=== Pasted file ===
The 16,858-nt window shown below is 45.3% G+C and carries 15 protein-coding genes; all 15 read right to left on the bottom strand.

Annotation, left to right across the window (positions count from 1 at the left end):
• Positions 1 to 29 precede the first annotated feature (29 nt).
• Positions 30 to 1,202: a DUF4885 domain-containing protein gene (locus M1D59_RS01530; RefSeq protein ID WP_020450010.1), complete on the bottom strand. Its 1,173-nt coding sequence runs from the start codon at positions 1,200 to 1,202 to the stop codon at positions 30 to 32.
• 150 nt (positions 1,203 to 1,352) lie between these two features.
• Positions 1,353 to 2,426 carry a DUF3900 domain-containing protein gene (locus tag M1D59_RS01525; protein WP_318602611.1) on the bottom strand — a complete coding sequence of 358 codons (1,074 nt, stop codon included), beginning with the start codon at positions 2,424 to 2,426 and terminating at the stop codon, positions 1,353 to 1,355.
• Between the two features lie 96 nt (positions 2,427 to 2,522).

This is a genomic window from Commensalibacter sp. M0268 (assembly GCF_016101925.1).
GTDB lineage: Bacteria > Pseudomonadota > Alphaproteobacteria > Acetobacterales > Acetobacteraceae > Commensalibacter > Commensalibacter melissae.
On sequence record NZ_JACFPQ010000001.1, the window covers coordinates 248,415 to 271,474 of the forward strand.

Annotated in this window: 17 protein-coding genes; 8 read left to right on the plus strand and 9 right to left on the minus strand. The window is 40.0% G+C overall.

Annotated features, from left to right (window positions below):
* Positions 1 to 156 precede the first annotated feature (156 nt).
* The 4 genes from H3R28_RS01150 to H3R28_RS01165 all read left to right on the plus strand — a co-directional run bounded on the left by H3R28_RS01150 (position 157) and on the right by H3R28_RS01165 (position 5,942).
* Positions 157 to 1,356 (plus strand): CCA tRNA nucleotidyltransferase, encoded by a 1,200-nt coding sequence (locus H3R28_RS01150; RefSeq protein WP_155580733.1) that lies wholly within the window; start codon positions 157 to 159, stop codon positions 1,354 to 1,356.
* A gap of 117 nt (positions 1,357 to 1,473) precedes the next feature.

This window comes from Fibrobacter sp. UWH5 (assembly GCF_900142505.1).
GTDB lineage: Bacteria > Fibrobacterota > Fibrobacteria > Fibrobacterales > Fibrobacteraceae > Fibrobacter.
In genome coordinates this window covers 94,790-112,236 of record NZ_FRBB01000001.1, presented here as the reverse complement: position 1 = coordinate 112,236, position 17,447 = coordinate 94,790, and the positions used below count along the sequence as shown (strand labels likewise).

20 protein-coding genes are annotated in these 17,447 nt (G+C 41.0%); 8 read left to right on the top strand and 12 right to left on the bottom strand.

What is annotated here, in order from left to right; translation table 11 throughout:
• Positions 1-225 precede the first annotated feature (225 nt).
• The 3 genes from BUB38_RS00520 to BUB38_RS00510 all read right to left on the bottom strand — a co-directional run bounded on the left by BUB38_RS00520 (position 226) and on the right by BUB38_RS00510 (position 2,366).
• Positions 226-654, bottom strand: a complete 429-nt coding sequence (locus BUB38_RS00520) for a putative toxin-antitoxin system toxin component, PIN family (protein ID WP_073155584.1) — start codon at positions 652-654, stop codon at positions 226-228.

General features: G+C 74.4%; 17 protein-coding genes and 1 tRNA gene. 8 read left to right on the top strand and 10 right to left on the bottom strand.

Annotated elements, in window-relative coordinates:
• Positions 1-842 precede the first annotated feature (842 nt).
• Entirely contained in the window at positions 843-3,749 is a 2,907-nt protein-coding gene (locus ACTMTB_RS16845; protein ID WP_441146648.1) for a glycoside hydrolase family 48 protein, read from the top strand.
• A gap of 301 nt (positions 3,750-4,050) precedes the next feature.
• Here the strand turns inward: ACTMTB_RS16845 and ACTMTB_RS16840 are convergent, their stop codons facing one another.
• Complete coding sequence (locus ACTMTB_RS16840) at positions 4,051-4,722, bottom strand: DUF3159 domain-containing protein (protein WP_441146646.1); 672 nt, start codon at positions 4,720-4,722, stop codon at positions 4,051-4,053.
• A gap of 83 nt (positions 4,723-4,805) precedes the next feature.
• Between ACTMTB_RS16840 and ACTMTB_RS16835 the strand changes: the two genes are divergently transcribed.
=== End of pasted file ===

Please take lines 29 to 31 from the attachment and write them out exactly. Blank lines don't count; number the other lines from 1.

• A gap of 301 nt (positions 3,750-4,050) precedes the next feature.
• Here the strand turns inward: ACTMTB_RS16845 and ACTMTB_RS16840 are convergent, their stop codons facing one another.
• Complete coding sequence (locus ACTMTB_RS16840) at positions 4,051-4,722, bottom strand: DUF3159 domain-containing protein (protein WP_441146646.1); 672 nt, start codon at positions 4,720-4,722, stop codon at positions 4,051-4,053.